New York – Scientists have announced the discovery of a 47-million-year-old human ancestor – twenty times older than most fossils that illustrate human evolution.
Discovered in the Messel Pit in Germany, the fossil – dubbed Ida – is a transitional species. It shows characteristics of both the very primitive nonhuman evolutionary line of prosimians, such as lemurs – but even more similarity to the anthropoid evolutionary line, which includes monkeys, apes and humans.
Ida, who measured around two feet in length, lived 47 million years ago, during the Eocene Epoch, a time when modern species were just starting to emerge. She was preserved in Germany’s Messel Pit, a mile-wide crater of oil-rich shale, and is, astonishingly, 95 percent complete.
Two years of fossil analysis by Dr Jorn Hurum of the University of Oslo’s Natural History Museum reveals that the prehistoric primate was a young female. Opposable big toes and nails rather than claws confirm that the fossil is a primate, and the presence of a talus bone in the foot links Ida directly to humans.
The fossil also features the complete soft body outline as well as the gut contents, which show that Ida ate fruits, seeds and leaves. X-rays reveal both baby and adult teeth, and the lack of a “toothcomb,” which is an attribute of lemurs. The scientists estimate Ida’s age when she died to be approximately nine months.
Ida was found to be lacking two of the key anatomical features found in lemurs: a grooming claw on the second digit of the foot, and a fused row of teeth in the middle of her lower jaw, known as a toothcomb. She has nails rather than the claws typical of nonanthropoid primates such as lemurs, and her teeth are similar to those of monkeys. Her forward-facing eyes are like ours, enabling her fields of vision to overlap, allowing 3D vision and an ability to judge distance.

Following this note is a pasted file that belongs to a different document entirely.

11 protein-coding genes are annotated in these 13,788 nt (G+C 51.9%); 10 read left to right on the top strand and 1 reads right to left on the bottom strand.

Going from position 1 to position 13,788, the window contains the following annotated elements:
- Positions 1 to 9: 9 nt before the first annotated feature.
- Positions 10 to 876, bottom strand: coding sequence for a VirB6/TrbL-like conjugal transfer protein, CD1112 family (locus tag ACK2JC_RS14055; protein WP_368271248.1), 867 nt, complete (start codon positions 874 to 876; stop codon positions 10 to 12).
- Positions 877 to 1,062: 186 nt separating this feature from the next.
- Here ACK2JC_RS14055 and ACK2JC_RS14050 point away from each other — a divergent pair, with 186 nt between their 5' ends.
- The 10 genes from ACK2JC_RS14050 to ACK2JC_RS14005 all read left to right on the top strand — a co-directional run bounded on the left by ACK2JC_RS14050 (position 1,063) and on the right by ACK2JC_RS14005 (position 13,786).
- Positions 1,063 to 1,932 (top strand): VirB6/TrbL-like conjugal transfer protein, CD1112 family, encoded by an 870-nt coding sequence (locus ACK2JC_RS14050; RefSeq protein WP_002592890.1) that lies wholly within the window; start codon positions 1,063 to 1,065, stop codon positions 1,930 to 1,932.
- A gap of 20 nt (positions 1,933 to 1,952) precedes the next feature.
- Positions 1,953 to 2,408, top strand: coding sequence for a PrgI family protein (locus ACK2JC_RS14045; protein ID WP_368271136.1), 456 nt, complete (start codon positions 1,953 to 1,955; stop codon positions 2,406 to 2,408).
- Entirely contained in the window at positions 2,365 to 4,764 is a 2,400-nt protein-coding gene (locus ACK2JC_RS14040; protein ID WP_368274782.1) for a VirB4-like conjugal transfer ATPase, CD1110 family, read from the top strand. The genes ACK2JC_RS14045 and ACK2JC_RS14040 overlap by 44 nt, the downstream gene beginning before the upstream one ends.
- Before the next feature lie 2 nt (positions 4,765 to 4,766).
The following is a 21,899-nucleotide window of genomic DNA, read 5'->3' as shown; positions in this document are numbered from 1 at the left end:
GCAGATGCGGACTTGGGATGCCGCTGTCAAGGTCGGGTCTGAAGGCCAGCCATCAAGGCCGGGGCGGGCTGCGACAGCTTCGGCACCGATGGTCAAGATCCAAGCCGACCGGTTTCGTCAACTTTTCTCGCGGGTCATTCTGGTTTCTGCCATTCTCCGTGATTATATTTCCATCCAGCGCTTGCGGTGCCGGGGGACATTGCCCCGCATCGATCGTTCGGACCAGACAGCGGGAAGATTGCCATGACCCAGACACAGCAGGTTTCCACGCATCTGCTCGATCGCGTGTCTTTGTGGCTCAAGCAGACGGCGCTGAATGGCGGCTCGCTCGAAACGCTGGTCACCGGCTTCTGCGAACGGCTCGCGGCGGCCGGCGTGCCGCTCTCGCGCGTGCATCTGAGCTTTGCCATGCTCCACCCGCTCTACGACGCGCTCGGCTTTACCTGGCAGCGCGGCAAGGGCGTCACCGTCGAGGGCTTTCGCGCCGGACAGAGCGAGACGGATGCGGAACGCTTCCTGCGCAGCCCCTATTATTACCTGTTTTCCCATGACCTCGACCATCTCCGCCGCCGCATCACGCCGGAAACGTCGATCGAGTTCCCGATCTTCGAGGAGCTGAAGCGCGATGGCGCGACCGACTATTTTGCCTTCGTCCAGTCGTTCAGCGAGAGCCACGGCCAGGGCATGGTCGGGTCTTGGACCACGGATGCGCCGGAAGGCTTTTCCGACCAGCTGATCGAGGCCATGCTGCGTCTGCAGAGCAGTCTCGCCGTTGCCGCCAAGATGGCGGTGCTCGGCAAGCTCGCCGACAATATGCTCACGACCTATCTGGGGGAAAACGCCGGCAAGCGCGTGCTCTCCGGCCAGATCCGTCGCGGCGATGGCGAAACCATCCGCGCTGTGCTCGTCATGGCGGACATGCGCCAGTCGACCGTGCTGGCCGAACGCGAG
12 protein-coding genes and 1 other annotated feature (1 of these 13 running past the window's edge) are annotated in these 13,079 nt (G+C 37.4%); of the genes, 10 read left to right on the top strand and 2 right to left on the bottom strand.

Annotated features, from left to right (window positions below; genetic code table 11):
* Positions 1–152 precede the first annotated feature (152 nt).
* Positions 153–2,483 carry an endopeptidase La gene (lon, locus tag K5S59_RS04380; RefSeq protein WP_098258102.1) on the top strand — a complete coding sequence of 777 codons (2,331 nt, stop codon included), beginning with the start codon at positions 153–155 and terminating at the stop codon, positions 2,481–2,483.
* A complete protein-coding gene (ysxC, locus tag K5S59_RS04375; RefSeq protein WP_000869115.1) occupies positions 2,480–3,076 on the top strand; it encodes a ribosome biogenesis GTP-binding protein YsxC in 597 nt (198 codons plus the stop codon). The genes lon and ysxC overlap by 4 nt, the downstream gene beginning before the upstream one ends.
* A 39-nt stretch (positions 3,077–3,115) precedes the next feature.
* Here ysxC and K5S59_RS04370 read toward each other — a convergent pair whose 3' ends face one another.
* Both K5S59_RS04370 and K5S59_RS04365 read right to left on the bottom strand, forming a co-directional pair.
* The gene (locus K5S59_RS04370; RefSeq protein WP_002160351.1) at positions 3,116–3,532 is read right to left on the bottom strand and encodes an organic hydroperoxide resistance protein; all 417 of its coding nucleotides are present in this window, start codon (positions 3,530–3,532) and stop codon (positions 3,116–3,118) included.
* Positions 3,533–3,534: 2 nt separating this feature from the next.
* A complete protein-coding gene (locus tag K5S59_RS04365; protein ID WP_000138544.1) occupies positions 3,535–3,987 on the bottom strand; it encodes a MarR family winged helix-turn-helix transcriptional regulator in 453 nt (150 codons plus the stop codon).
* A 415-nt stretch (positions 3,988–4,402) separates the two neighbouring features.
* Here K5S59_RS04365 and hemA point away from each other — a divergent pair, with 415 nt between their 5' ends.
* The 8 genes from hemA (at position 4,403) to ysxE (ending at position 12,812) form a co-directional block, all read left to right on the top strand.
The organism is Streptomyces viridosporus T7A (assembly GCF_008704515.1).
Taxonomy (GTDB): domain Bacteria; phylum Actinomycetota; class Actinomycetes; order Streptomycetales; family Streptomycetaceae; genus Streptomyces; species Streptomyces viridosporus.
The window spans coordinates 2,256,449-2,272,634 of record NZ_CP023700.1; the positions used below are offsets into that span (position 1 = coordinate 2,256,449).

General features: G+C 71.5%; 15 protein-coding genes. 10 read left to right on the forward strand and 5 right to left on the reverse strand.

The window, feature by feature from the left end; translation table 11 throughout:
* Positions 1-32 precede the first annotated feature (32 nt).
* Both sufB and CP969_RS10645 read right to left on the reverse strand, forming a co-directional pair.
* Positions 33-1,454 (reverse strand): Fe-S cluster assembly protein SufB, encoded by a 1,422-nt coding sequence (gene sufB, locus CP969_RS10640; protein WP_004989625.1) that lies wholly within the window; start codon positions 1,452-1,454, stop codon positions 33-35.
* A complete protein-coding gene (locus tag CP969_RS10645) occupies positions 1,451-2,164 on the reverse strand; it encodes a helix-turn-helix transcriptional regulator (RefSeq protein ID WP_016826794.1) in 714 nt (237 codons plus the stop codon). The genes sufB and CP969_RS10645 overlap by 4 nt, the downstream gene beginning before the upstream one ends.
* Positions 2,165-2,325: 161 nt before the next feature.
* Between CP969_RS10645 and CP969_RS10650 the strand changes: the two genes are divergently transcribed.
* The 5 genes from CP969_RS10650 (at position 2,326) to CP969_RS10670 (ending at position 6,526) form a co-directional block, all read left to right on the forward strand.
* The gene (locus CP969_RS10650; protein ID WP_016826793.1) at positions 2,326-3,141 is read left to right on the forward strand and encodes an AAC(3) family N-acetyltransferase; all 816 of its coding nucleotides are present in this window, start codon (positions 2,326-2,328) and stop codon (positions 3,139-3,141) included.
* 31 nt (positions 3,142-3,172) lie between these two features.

The fossil’s hands show a humanlike opposable thumb, which would have provided a precision grip. Evidence of a talus bone links Ida to us. The bone has the same shape as it does in humans today, though the human talus is obviously bigger.
X-rays reveal that a broken wrist may have contributed to Ida’s death – her left wrist was healing from a bad fracture. The scientists believe she was overcome by carbon dioxide gas while she was drinking from the Messel Lake; the still waters of the lake were often covered with a low-lying blanket of the gas as a result of the volcanic forces that formed the lake and were still active. Hampered by her broken wrist, Ida may have slipped into unconsciousness and been washed into the lake, where the unique conditions preserved her for 47 million years.
Ida’s story is to be published as a book, The Link, and will also be revealed in a special documentary film, also called The Link, to be screened by History on Monday at 9.00pm EDT and broadcast in over twenty countries. There’s a website about Ida here.